Though major attempts by British historians for over one hundred years have tried to diminish the Fenian movement – with some success - there can be little doubt the F.B. was a strong and viable force in the mid-nineteenth century. “The Fenians had over 50,000 actual members, many of them trained, and hundreds of thousands of ardent supporters; in just seven years, and despite clerical condemnation, Fenianism had become the most popular and powerful ethnic organization in Irish-American history.”27 In those seven corascatingly brilliant years, John O’Neill was the most visible, admired, and popular man to appear, whose life mirrored the rise and fall of the very organization he once led. Was he rash, stubborn, a poor businessman, and prone to a drink? So was General U.S. Grant.
The O’Neill’s and Macklin’s, who began their long journey as Americans in New Jersey in 1840, have given us much, especially a man with an indomitable spirit whose life force has been felt across the North American continent. John O’Neill was a paradox, it is true. He invaded Canada, only to be a major reason it became a free land. He preached Nebraska colonization, but spent little time there, and came close to, at times, abandonment of his wife and children. He drank too much, but preached temperance to the colonizers. All agreed the General was ego driven, but none doubted his sincerity. He was a devout Catholic, though the Church condemned the organization he led. O’Neill loved his family, but was at odds with his only brother and uncle.
The O’Neill legacy is of course the town he founded, now known as ‘The Irish Capital’ of Nebraska. Much is still made locally of General John O’Neill, with some past and current citizens referring to him in almost worshipful tones. But twice there have been efforts made in O’Neill to rebury the General and create a monument in his honor. Proposals both in 1887 and again in 1924 (as part of the town’s Semi-Centennial) were met with “bitter opposition,” and he stays in Omaha. 28
He was in short, enigmatic to the core, but he was never mediocre. One historian may have best summed up the inscrutable Irishman. “O’Neill’s mistakes were big ones; his accomplishments not less. The man O’Neill also grew, and much of what he was and became should not only be admired, but also imitated. The rest should be forgiven.”
With that all said, the greatest legacy of the fighting Fenian might be beyond his insistence on Irish freedom and his colonization program. Though John Hugh’s only son died young, his three daughters, the granddaughters of the General, have created a marvelous Irish-American birthright of their own. The oldest, Helen, married Nicholas Martin in San Diego, had five extremely successful children, including a lawyer, a nun, a teacher, and two respected businessmen. Both Helen and her husband Nicholas were recipients of papal awards in 1943. Though Helen would die at 94 in 1991, her spirit, humanitarianism and faith live on through her large extended family. 28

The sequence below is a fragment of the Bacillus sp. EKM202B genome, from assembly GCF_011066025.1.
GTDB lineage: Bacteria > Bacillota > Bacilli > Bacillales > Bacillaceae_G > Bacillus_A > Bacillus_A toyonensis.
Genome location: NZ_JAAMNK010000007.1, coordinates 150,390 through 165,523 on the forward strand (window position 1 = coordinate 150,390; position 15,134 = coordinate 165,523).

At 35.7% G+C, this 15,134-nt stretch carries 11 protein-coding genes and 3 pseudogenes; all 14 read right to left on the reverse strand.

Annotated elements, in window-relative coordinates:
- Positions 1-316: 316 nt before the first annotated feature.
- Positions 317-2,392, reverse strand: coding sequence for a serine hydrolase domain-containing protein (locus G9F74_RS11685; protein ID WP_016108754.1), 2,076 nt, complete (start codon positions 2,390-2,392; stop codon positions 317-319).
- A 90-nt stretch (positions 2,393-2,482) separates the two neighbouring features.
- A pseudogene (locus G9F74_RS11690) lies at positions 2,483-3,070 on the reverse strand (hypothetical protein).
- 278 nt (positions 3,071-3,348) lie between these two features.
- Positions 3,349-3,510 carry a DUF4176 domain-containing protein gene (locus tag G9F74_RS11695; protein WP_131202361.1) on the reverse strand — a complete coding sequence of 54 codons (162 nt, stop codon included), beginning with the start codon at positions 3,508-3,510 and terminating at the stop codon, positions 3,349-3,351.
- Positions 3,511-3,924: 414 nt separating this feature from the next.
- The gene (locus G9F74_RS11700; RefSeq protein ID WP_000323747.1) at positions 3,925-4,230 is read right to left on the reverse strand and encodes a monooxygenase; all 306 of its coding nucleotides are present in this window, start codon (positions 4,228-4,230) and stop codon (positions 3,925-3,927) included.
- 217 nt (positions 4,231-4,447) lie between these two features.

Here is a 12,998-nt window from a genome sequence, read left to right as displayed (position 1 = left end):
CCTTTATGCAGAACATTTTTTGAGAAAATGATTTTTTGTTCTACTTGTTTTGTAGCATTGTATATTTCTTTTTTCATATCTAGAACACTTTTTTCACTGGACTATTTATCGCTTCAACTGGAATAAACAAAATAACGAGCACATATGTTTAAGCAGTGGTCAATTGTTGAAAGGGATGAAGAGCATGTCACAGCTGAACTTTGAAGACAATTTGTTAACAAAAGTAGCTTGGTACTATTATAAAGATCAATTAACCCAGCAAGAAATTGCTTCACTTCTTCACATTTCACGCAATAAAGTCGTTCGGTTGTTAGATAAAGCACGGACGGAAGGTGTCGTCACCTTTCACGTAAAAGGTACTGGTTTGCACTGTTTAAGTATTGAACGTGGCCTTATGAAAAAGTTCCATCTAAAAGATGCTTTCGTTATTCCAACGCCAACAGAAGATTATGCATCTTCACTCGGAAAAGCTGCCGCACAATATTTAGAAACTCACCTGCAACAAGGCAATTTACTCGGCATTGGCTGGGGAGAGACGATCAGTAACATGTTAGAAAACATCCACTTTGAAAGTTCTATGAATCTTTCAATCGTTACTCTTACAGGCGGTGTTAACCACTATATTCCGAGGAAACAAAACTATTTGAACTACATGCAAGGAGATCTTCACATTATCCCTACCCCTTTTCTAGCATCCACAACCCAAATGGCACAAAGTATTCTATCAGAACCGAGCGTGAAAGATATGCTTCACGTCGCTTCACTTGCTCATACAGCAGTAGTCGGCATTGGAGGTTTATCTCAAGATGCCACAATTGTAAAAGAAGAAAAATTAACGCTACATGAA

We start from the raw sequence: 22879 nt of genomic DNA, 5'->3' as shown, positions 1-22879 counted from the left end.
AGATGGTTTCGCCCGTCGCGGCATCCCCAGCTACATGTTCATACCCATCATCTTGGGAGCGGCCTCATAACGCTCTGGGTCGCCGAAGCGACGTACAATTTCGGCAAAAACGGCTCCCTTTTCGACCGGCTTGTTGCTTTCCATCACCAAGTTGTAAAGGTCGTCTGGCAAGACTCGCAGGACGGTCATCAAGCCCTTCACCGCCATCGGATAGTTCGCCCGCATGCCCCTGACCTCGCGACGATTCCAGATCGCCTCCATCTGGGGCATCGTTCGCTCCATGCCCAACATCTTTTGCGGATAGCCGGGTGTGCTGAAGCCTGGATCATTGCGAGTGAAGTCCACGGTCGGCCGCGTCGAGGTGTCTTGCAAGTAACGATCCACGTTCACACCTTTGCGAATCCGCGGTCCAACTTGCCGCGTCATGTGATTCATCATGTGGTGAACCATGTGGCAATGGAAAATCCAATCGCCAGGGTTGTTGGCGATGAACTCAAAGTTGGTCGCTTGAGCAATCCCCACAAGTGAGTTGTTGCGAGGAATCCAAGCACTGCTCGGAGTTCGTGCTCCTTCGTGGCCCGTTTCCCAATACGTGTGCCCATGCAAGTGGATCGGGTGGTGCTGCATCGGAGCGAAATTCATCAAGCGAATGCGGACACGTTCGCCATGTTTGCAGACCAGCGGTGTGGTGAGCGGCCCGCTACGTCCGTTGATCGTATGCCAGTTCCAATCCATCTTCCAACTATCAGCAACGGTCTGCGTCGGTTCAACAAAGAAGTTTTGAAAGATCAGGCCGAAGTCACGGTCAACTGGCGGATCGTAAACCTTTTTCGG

Helen’s sister Grace was no less a success, and definitely possessed some of the General’s nomadic genes. In 1925 Grace married Hans Nansen in Oslo, Norway, whom she met in California when he was visiting relatives. During WW II Mr. Nansen became a spokesman for the International Red Cross but when the Germans invaded Norway Grace and Hans became fugitives, before finally escaping to San Diego.
After the war Grace O’Neill Nansen built the most extensive library based on the life and accomplishments of her husband’s uncle, noted polar explorer Freidjet Nansen, who received the Nobel Peace prize in 1922 for his work in repatriating World War I prisoners of war and for a relief program for Russians. The foundation named for him, the Nansen International Office of Refugees, received the Nobel Peace Prize as well in 1938. Like Helen, Grace’s courage and civic responsibility is still seen in the San Diego area, long after her death in San Diego in 1988, age 89.29
Ironically, the memory of the Clontibert born John O’Neill, freedom fighter, was kept alive best by the only O’Neill born in California, where John and the Aussie orphan Mary Ann first met. Martha Ruth, always known as Ruth, collected, preserved, and spread the story of the General her whole unmarried life. She traveled over several decades to O’Neill, Nebraska, and was even found in Monaghan, Ireland, at the head of a parade honoring her grandfather late in her life. Ruth was the last O’Neill, dying in 1993, age 90, the keeper of the flame of John Charles O’Neill.30